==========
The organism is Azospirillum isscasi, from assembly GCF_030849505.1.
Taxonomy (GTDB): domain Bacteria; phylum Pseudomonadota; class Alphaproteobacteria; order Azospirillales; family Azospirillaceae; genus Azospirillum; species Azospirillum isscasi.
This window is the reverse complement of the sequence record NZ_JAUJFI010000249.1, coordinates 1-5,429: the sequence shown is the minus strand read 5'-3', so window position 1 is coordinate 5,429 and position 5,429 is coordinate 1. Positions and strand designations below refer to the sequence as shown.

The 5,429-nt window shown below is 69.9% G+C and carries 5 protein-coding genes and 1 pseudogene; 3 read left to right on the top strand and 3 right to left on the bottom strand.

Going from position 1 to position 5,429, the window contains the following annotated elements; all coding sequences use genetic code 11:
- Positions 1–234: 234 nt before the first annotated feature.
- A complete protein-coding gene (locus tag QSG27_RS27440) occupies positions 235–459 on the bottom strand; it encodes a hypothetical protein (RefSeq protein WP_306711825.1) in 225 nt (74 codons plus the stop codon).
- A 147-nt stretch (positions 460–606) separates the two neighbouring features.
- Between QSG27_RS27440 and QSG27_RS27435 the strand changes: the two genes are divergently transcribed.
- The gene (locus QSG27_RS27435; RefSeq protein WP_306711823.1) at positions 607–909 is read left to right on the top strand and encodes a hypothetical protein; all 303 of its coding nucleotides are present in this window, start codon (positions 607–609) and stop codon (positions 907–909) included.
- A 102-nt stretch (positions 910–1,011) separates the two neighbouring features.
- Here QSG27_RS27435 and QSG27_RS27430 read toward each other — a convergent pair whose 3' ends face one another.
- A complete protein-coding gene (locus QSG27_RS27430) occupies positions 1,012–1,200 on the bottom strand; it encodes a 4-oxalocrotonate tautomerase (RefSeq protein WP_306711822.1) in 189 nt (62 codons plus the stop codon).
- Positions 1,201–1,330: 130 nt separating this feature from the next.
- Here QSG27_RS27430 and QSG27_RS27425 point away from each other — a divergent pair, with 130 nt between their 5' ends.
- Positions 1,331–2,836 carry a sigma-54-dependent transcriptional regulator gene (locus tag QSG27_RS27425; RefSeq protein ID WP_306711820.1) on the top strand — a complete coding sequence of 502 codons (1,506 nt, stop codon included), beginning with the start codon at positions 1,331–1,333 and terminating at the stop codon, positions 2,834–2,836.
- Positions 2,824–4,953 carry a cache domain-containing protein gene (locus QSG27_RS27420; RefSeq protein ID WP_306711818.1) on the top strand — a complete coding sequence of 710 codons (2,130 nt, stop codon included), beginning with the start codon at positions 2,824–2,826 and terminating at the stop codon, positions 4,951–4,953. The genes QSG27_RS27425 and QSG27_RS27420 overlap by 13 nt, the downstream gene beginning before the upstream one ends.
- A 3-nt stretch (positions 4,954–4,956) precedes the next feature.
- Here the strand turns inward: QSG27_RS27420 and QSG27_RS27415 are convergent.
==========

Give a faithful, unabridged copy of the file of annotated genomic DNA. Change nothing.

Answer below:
The organism is Azospirillum isscasi, from assembly GCF_030849505.1.
Taxonomy (GTDB): domain Bacteria; phylum Pseudomonadota; class Alphaproteobacteria; order Azospirillales; family Azospirillaceae; genus Azospirillum; species Azospirillum isscasi.
This window is the reverse complement of the sequence record NZ_JAUJFI010000249.1, coordinates 1-5,429: the sequence shown is the minus strand read 5'-3', so window position 1 is coordinate 5,429 and position 5,429 is coordinate 1. Positions and strand designations below refer to the sequence as shown.

The 5,429-nt window shown below is 69.9% G+C and carries 5 protein-coding genes and 1 pseudogene; 3 read left to right on the top strand and 3 right to left on the bottom strand.

Going from position 1 to position 5,429, the window contains the following annotated elements; all coding sequences use genetic code 11:
- Positions 1–234: 234 nt before the first annotated feature.
- A complete protein-coding gene (locus tag QSG27_RS27440) occupies positions 235–459 on the bottom strand; it encodes a hypothetical protein (RefSeq protein WP_306711825.1) in 225 nt (74 codons plus the stop codon).
- A 147-nt stretch (positions 460–606) separates the two neighbouring features.
- Between QSG27_RS27440 and QSG27_RS27435 the strand changes: the two genes are divergently transcribed.
- The gene (locus QSG27_RS27435; RefSeq protein WP_306711823.1) at positions 607–909 is read left to right on the top strand and encodes a hypothetical protein; all 303 of its coding nucleotides are present in this window, start codon (positions 607–609) and stop codon (positions 907–909) included.
- A 102-nt stretch (positions 910–1,011) separates the two neighbouring features.
- Here QSG27_RS27435 and QSG27_RS27430 read toward each other — a convergent pair whose 3' ends face one another.
- A complete protein-coding gene (locus QSG27_RS27430) occupies positions 1,012–1,200 on the bottom strand; it encodes a 4-oxalocrotonate tautomerase (RefSeq protein WP_306711822.1) in 189 nt (62 codons plus the stop codon).
- Positions 1,201–1,330: 130 nt separating this feature from the next.
- Here QSG27_RS27430 and QSG27_RS27425 point away from each other — a divergent pair, with 130 nt between their 5' ends.
- Positions 1,331–2,836 carry a sigma-54-dependent transcriptional regulator gene (locus tag QSG27_RS27425; RefSeq protein ID WP_306711820.1) on the top strand — a complete coding sequence of 502 codons (1,506 nt, stop codon included), beginning with the start codon at positions 1,331–1,333 and terminating at the stop codon, positions 2,834–2,836.
- Positions 2,824–4,953 carry a cache domain-containing protein gene (locus QSG27_RS27420; RefSeq protein ID WP_306711818.1) on the top strand — a complete coding sequence of 710 codons (2,130 nt, stop codon included), beginning with the start codon at positions 2,824–2,826 and terminating at the stop codon, positions 4,951–4,953. The genes QSG27_RS27425 and QSG27_RS27420 overlap by 13 nt, the downstream gene beginning before the upstream one ends.
- A 3-nt stretch (positions 4,954–4,956) precedes the next feature.
- Here the strand turns inward: QSG27_RS27420 and QSG27_RS27415 are convergent.